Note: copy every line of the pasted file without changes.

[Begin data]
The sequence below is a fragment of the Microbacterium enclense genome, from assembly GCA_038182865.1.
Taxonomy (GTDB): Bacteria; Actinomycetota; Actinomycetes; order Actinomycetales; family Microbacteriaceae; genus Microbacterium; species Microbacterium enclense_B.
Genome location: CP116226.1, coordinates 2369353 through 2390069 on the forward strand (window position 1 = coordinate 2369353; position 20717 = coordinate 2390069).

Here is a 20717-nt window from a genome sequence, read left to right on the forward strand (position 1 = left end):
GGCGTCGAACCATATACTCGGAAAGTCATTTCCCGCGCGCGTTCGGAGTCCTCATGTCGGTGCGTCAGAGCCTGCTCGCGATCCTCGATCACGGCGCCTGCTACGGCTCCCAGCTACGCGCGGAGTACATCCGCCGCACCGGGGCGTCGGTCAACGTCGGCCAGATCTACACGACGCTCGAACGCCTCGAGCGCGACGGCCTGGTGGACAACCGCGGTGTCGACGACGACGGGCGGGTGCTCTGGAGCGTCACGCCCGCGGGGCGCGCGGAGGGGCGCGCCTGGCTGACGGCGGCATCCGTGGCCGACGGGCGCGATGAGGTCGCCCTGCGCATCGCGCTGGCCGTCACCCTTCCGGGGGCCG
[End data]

The sequence below is a fragment of the Microbacterium enclense genome, from assembly GCA_038182865.1.
Taxonomy (GTDB): Bacteria; Actinomycetota; Actinomycetes; order Actinomycetales; family Microbacteriaceae; genus Microbacterium; species Microbacterium enclense_B.
Genome location: CP116226.1, coordinates 2369353 through 2390069 on the forward strand (window position 1 = coordinate 2369353; position 20717 = coordinate 2390069).

Here is a 20717-nt window from a genome sequence, read left to right on the forward strand (position 1 = left end):
GGCGTCGAACCATATACTCGGAAAGTCATTTCCCGCGCGCGTTCGGAGTCCTCATGTCGGTGCGTCAGAGCCTGCTCGCGATCCTCGATCACGGCGCCTGCTACGGCTCCCAGCTACGCGCGGAGTACATCCGCCGCACCGGGGCGTCGGTCAACGTCGGCCAGATCTACACGACGCTCGAACGCCTCGAGCGCGACGGCCTGGTGGACAACCGCGGTGTCGACGACGACGGGCGGGTGCTCTGGAGCGTCACGCCCGCGGGGCGCGCGGAGGGGCGCGCCTGGCTGACGGCGGCATCCGTGGCCGACGGGCGCGATGAGGTCGCCCTGCGCATCGCGCTGGCCGTCACCCTTCCGGGGGCCG